ADZAN

The Adzan is called out by a muezzin (مؤذن‎) from the mosque five times a day, traditionally from the minaret, summoning Muslims for salat or worship.

Book of Call to Prayer, Bukhari :: Book 1 :: Volume 11 :: Hadith 578: When the Muslims arrived at Medina, they used to assemble for the prayer, and used to guess the time for it. During those days, the practice of Adzan for the prayers had not been introduced yet. Once they discussed this problem regarding the call for prayer. Some people suggested the use of a bell like the Christians, others proposed a trumpet like the horn used by the Jews, but ‘Umar was the first to suggest that a man should call (the people) for the prayer; so Allah’s Apostle ordered Bilal to get up and pronounce the Adzan for prayers.

Here are the words of the Adzan written phonetically, their english translation, and how many times each line is recited.

Allāhu akbar God is greater/the greatest. Recited four times.
Ash-hadu an-lā ilāha illa allāh I bear witness (to the fact) that there is no god but God. Recited two times.
Ash-hadu anna Muḥammadan rasul ullāh I bear witness (to the fact) that Muhammad is God’s messenger. Recited two times.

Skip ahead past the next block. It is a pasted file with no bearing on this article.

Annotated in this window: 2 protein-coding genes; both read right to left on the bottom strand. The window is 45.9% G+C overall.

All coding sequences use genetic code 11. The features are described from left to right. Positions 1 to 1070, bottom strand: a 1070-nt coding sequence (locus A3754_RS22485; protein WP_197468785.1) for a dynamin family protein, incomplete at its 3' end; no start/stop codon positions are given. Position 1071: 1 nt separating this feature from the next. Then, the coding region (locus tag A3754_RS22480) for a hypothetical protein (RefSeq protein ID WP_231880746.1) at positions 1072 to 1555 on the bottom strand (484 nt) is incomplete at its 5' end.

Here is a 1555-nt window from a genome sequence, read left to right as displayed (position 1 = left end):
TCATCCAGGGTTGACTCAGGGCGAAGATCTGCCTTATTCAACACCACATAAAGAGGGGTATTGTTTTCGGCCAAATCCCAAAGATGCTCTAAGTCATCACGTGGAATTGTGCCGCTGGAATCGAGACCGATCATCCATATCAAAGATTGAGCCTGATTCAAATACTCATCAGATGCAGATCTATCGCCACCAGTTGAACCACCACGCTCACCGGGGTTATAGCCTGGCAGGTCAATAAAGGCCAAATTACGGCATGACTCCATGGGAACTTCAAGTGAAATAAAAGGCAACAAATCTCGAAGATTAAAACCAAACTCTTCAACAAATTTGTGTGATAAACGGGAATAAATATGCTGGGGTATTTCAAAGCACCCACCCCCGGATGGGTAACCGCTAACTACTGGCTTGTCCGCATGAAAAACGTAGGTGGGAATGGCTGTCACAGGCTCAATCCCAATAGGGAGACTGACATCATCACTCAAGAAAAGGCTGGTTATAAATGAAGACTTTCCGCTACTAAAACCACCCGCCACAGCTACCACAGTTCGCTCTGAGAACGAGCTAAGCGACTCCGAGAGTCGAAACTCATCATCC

Hayya ʿalas-ṣalāh Come to worship. Recited two times.
Hayya ʿalal-falāḥ Come to the good. Recited two times.
As-salatu Khayrun Minan-nawm Worship is better than sleep. Recited only at the first call to worship each day (i.e., atfajr, or dawn).
Hayya ʿala khayr al-‘amal. Come to the best of actions. Only Shiʿī Muslims add this.
Allāhu akbar God is greater/the greatest.  Recited two times.
Lā ilāha illā-Allāh There is no god but God. Recited once.

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I learned the Adzan while living in the city of Yogyakarta on the island of Java, Indonesia when I was studying at Universitas Gadjah Mada (UGM) in the city’s young hip downtown area. I studied with two doctoral students who taught me a few different vocalizations and rhythms to the Adzan. I quickly learned that each muezzin brings their own unique identity and charm when they call for prayer and that while there are stylists guidelines to the Adzan much of its art stems from individual expression and inspiration.

The Adzan is not just a call that organizes and reminds Muslims to go to mosque to pray. The call is an oral symbol of Islam which forms an integral part of the soundscape of many urban and rural landscapes. For hundreds of millions of people each day, the Adzan is part of their daily auditory experience and so I chose to produce my own Adzan and incorporate it into my portfolio so that a wider audience could appreciate it.

To watch my version of the Adzan go to my youtube page.

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